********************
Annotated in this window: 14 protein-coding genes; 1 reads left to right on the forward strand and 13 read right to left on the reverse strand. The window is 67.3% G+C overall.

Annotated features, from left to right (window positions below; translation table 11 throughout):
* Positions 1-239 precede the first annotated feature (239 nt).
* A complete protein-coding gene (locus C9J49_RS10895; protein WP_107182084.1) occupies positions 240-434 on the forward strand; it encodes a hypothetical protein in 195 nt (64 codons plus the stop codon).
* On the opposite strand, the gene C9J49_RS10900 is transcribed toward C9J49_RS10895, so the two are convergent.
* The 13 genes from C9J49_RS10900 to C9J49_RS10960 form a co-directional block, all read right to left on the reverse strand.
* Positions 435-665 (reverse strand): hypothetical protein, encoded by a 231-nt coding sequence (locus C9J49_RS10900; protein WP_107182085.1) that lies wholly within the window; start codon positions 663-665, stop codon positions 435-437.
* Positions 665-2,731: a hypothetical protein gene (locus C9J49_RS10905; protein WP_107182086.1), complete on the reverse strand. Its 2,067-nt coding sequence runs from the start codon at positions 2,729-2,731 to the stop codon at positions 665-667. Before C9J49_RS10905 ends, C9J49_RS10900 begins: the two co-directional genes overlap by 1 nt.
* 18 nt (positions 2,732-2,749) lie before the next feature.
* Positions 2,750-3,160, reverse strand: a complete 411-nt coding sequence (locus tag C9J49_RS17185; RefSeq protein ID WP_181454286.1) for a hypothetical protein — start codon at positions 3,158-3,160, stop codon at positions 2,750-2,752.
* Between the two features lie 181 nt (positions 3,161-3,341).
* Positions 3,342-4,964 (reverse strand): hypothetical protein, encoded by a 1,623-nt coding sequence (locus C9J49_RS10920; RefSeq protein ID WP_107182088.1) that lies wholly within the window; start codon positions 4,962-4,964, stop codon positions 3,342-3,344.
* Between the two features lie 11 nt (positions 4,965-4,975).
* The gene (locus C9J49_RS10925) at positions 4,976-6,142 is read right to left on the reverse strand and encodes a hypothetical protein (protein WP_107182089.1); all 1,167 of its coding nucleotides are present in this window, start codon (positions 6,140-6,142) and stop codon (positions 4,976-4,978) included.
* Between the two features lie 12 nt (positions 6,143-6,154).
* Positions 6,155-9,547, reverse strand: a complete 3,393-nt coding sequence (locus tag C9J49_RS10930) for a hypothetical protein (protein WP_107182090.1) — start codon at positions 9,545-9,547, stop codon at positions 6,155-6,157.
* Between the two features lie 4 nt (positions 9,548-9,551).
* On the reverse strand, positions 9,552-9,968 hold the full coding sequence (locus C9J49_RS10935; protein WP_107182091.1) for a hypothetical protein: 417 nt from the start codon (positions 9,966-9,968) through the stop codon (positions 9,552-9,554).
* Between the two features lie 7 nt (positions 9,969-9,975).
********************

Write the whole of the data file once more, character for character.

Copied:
Annotated in this window: 14 protein-coding genes; 1 reads left to right on the forward strand and 13 read right to left on the reverse strand. The window is 67.3% G+C overall.

Annotated features, from left to right (window positions below; translation table 11 throughout):
* Positions 1-239 precede the first annotated feature (239 nt).
* A complete protein-coding gene (locus C9J49_RS10895; protein WP_107182084.1) occupies positions 240-434 on the forward strand; it encodes a hypothetical protein in 195 nt (64 codons plus the stop codon).
* On the opposite strand, the gene C9J49_RS10900 is transcribed toward C9J49_RS10895, so the two are convergent.
* The 13 genes from C9J49_RS10900 to C9J49_RS10960 form a co-directional block, all read right to left on the reverse strand.
* Positions 435-665 (reverse strand): hypothetical protein, encoded by a 231-nt coding sequence (locus C9J49_RS10900; protein WP_107182085.1) that lies wholly within the window; start codon positions 663-665, stop codon positions 435-437.
* Positions 665-2,731: a hypothetical protein gene (locus C9J49_RS10905; protein WP_107182086.1), complete on the reverse strand. Its 2,067-nt coding sequence runs from the start codon at positions 2,729-2,731 to the stop codon at positions 665-667. Before C9J49_RS10905 ends, C9J49_RS10900 begins: the two co-directional genes overlap by 1 nt.
* 18 nt (positions 2,732-2,749) lie before the next feature.
* Positions 2,750-3,160, reverse strand: a complete 411-nt coding sequence (locus tag C9J49_RS17185; RefSeq protein ID WP_181454286.1) for a hypothetical protein — start codon at positions 3,158-3,160, stop codon at positions 2,750-2,752.
* Between the two features lie 181 nt (positions 3,161-3,341).
* Positions 3,342-4,964 (reverse strand): hypothetical protein, encoded by a 1,623-nt coding sequence (locus C9J49_RS10920; RefSeq protein ID WP_107182088.1) that lies wholly within the window; start codon positions 4,962-4,964, stop codon positions 3,342-3,344.
* Between the two features lie 11 nt (positions 4,965-4,975).
* The gene (locus C9J49_RS10925) at positions 4,976-6,142 is read right to left on the reverse strand and encodes a hypothetical protein (protein WP_107182089.1); all 1,167 of its coding nucleotides are present in this window, start codon (positions 6,140-6,142) and stop codon (positions 4,976-4,978) included.
* Between the two features lie 12 nt (positions 6,143-6,154).
* Positions 6,155-9,547, reverse strand: a complete 3,393-nt coding sequence (locus tag C9J49_RS10930) for a hypothetical protein (protein WP_107182090.1) — start codon at positions 9,545-9,547, stop codon at positions 6,155-6,157.
* Between the two features lie 4 nt (positions 9,548-9,551).
* On the reverse strand, positions 9,552-9,968 hold the full coding sequence (locus C9J49_RS10935; protein WP_107182091.1) for a hypothetical protein: 417 nt from the start codon (positions 9,966-9,968) through the stop codon (positions 9,552-9,554).
* Between the two features lie 7 nt (positions 9,969-9,975).